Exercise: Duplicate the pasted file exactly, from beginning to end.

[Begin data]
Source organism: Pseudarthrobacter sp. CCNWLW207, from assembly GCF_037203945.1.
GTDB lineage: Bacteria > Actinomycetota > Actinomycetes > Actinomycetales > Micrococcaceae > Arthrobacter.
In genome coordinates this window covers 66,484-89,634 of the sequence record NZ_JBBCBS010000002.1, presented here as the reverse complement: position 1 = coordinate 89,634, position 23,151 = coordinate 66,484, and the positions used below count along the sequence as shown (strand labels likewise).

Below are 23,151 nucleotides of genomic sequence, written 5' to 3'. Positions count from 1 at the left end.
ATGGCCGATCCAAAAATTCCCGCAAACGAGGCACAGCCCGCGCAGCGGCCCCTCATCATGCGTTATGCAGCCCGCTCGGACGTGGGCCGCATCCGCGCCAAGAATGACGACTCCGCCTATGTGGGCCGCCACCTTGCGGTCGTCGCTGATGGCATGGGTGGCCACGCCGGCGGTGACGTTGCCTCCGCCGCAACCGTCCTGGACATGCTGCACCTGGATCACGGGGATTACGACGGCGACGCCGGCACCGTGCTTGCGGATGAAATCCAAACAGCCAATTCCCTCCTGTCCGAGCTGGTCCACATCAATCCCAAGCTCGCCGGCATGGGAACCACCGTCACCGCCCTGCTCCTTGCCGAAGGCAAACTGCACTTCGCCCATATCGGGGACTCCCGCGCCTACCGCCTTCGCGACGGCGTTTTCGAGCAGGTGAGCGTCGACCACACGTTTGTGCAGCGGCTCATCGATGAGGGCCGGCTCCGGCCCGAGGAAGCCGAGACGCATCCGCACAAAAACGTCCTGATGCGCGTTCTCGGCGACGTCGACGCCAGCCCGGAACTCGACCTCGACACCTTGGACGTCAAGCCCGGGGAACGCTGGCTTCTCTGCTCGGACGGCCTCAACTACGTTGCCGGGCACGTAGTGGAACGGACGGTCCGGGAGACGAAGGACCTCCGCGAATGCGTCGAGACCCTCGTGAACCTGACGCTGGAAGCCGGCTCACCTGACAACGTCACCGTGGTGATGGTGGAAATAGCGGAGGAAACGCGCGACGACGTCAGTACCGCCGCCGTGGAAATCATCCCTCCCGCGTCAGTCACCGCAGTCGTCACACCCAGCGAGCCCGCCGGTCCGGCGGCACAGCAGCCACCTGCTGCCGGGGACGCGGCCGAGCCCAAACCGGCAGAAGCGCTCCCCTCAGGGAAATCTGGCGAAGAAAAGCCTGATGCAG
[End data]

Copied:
Source organism: Pseudarthrobacter sp. CCNWLW207, from assembly GCF_037203945.1.
GTDB lineage: Bacteria > Actinomycetota > Actinomycetes > Actinomycetales > Micrococcaceae > Arthrobacter.
In genome coordinates this window covers 66,484-89,634 of the sequence record NZ_JBBCBS010000002.1, presented here as the reverse complement: position 1 = coordinate 89,634, position 23,151 = coordinate 66,484, and the positions used below count along the sequence as shown (strand labels likewise).

Below are 23,151 nucleotides of genomic sequence, written 5' to 3'. Positions count from 1 at the left end.
ATGGCCGATCCAAAAATTCCCGCAAACGAGGCACAGCCCGCGCAGCGGCCCCTCATCATGCGTTATGCAGCCCGCTCGGACGTGGGCCGCATCCGCGCCAAGAATGACGACTCCGCCTATGTGGGCCGCCACCTTGCGGTCGTCGCTGATGGCATGGGTGGCCACGCCGGCGGTGACGTTGCCTCCGCCGCAACCGTCCTGGACATGCTGCACCTGGATCACGGGGATTACGACGGCGACGCCGGCACCGTGCTTGCGGATGAAATCCAAACAGCCAATTCCCTCCTGTCCGAGCTGGTCCACATCAATCCCAAGCTCGCCGGCATGGGAACCACCGTCACCGCCCTGCTCCTTGCCGAAGGCAAACTGCACTTCGCCCATATCGGGGACTCCCGCGCCTACCGCCTTCGCGACGGCGTTTTCGAGCAGGTGAGCGTCGACCACACGTTTGTGCAGCGGCTCATCGATGAGGGCCGGCTCCGGCCCGAGGAAGCCGAGACGCATCCGCACAAAAACGTCCTGATGCGCGTTCTCGGCGACGTCGACGCCAGCCCGGAACTCGACCTCGACACCTTGGACGTCAAGCCCGGGGAACGCTGGCTTCTCTGCTCGGACGGCCTCAACTACGTTGCCGGGCACGTAGTGGAACGGACGGTCCGGGAGACGAAGGACCTCCGCGAATGCGTCGAGACCCTCGTGAACCTGACGCTGGAAGCCGGCTCACCTGACAACGTCACCGTGGTGATGGTGGAAATAGCGGAGGAAACGCGCGACGACGTCAGTACCGCCGCCGTGGAAATCATCCCTCCCGCGTCAGTCACCGCAGTCGTCACACCCAGCGAGCCCGCCGGTCCGGCGGCACAGCAGCCACCTGCTGCCGGGGACGCGGCCGAGCCCAAACCGGCAGAAGCGCTCCCCTCAGGGAAATCTGGCGAAGAAAAGCCTGATGCAG